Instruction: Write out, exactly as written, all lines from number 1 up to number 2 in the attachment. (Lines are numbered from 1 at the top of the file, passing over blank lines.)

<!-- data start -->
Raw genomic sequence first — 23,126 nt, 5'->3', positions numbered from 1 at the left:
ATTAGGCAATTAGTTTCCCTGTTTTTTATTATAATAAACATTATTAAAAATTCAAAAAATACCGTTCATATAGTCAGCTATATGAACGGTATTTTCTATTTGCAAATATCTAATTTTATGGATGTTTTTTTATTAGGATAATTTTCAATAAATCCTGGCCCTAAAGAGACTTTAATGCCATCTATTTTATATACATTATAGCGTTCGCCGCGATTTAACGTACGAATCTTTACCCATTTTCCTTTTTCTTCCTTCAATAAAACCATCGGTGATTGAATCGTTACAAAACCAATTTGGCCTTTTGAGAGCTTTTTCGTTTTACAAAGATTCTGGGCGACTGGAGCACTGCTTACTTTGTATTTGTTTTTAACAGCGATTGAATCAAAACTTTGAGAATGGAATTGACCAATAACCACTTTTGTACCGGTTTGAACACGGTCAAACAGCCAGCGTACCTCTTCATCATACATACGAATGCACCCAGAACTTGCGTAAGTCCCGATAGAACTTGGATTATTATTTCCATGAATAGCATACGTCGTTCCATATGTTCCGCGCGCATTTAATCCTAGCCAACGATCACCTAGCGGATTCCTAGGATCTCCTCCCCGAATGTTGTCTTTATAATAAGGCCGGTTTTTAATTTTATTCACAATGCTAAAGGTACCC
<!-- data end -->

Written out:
Raw genomic sequence first — 23,126 nt, 5'->3', positions numbered from 1 at the left:
ATTAGGCAATTAGTTTCCCTGTTTTTTATTATAATAAACATTATTAAAAATTCAAAAAATACCGTTCATATAGTCAGCTATATGAACGGTATTTTCTATTTGCAAATATCTAATTTTATGGATGTTTTTTTATTAGGATAATTTTCAATAAATCCTGGCCCTAAAGAGACTTTAATGCCATCTATTTTATATACATTATAGCGTTCGCCGCGATTTAACGTACGAATCTTTACCCATTTTCCTTTTTCTTCCTTCAATAAAACCATCGGTGATTGAATCGTTACAAAACCAATTTGGCCTTTTGAGAGCTTTTTCGTTTTACAAAGATTCTGGGCGACTGGAGCACTGCTTACTTTGTATTTGTTTTTAACAGCGATTGAATCAAAACTTTGAGAATGGAATTGACCAATAACCACTTTTGTACCGGTTTGAACACGGTCAAACAGCCAGCGTACCTCTTCATCATACATACGAATGCACCCAGAACTTGCGTAAGTCCCGATAGAACTTGGATTATTATTTCCATGAATAGCATACGTCGTTCCATATGTTCCGCGCGCATTTAATCCTAGCCAACGATCACCTAGCGGATTCCTAGGATCTCCTCCCCGAATGTTGTCTTTATAATAAGGCCGGTTTTTAATTTTATTCACAATGCTAAAGGTACCC